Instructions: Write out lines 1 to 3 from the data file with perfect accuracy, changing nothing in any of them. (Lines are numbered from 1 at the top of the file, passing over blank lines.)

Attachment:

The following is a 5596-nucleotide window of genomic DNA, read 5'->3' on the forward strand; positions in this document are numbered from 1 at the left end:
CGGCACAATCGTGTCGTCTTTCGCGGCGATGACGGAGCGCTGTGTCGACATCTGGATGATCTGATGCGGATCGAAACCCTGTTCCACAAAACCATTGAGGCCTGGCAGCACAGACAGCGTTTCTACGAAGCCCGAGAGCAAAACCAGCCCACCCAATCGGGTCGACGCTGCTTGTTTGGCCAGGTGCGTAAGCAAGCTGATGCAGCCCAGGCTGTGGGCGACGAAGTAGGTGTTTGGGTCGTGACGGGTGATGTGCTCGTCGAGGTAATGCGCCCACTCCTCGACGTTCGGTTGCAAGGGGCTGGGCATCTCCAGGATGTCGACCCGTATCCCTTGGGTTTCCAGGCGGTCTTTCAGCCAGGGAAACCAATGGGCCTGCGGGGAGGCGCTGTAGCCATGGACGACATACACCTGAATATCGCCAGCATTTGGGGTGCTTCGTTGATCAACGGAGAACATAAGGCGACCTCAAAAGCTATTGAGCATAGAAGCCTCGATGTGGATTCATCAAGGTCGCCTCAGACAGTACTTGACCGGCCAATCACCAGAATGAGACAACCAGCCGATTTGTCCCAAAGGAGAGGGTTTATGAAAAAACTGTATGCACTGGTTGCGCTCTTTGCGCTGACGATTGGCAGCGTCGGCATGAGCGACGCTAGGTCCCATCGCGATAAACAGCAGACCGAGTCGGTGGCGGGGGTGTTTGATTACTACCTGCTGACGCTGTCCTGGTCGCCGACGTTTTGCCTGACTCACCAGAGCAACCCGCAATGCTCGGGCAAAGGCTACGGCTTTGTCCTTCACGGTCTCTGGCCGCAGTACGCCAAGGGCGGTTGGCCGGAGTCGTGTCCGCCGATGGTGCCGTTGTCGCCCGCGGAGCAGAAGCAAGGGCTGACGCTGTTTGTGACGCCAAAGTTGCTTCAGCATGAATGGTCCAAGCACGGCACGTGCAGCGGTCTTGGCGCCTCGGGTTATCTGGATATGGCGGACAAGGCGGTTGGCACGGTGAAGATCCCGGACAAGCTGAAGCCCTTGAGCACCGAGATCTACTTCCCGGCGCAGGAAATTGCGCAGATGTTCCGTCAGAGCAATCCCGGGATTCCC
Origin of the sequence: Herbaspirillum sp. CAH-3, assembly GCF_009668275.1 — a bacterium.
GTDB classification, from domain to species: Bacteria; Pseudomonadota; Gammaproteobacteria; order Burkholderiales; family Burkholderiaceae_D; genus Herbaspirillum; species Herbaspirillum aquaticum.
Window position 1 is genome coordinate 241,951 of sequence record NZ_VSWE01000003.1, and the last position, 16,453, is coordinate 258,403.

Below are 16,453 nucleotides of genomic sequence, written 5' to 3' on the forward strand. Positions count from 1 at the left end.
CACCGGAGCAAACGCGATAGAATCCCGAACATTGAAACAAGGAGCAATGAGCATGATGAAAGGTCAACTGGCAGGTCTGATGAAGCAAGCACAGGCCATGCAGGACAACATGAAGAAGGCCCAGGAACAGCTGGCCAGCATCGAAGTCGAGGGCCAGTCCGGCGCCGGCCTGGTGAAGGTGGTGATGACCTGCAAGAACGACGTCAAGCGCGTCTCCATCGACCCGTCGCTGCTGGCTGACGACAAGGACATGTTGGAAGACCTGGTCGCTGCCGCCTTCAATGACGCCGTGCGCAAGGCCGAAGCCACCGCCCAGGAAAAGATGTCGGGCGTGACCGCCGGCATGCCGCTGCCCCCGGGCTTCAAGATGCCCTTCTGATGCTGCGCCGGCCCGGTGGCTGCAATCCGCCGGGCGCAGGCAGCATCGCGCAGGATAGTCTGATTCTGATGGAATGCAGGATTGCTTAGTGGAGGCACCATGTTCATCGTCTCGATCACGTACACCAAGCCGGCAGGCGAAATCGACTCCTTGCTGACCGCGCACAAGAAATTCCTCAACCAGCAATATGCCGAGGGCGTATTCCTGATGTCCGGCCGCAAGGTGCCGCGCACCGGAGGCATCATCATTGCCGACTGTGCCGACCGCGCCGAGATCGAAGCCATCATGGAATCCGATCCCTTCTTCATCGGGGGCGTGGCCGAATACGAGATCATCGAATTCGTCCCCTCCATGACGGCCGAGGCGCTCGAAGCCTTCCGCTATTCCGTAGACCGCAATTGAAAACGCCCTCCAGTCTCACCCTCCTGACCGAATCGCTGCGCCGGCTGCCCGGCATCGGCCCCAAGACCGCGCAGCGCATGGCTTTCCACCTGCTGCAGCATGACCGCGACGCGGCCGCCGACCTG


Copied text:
The following is a 5596-nucleotide window of genomic DNA, read 5'->3' on the forward strand; positions in this document are numbered from 1 at the left end:
CGGCACAATCGTGTCGTCTTTCGCGGCGATGACGGAGCGCTGTGTCGACATCTGGATGATCTGATGCGGATCGAAACCCTGTTCCACAAAACCATTGAGGCCTGGCAGCACAGACAGCGTTTCTACGAAGCCCGAGAGCAAAACCAGCCCACCCAATCGGGTCGACGCTGCTTGTTTGGCCAGGTGCGTAAGCAAGCTGATGCAGCCCAGGCTGTGGGCGACGAAGTAGGTGTTTGGGTCGTGACGGGTGATGTGCTCGTCGAGGTAATGCGCCCACTCCTCGACGTTCGGTTGCAAGGGGCTGGGCATCTCCAGGATGTCGACCCGTATCCCTTGGGTTTCCAGGCGGTCTTTCAGCCAGGGAAACCAATGGGCCTGCGGGGAGGCGCTGTAGCCATGGACGACATACACCTGAATATCGCCAGCATTTGGGGTGCTTCGTTGATCAACGGAGAACATAAGGCGACCTCAAAAGCTATTGAGCATAGAAGCCTCGATGTGGATTCATCAAGGTCGCCTCAGACAGTACTTGACCGGCCAATCACCAGAATGAGACAACCAGCCGATTTGTCCCAAAGGAGAGGGTTTATGAAAAAACTGTATGCACTGGTTGCGCTCTTTGCGCTGACGATTGGCAGCGTCGGCATGAGCGACGCTAGGTCCCATCGCGATAAACAGCAGACCGAGTCGGTGGCGGGGGTGTTTGATTACTACCTGCTGACGCTGTCCTGGTCGCCGACGTTTTGCCTGACTCACCAGAGCAACCCGCAATGCTCGGGCAAAGGCTACGGCTTTGTCCTTCACGGTCTCTGGCCGCAGTACGCCAAGGGCGGTTGGCCGGAGTCGTGTCCGCCGATGGTGCCGTTGTCGCCCGCGGAGCAGAAGCAAGGGCTGACGCTGTTTGTGACGCCAAAGTTGCTTCAGCATGAATGGTCCAAGCACGGCACGTGCAGCGGTCTTGGCGCCTCGGGTTATCTGGATATGGCGGACAAGGCGGTTGGCACGGTGAAGATCCCGGACAAGCTGAAGCCCTTGAGCACCGAGATCTACTTCCCGGCGCAGGAAATTGCGCAGATGTTCCGTCAGAGCAATCCCGGGATTCCC
Origin of the sequence: Herbaspirillum sp. CAH-3, assembly GCF_009668275.1 — a bacterium.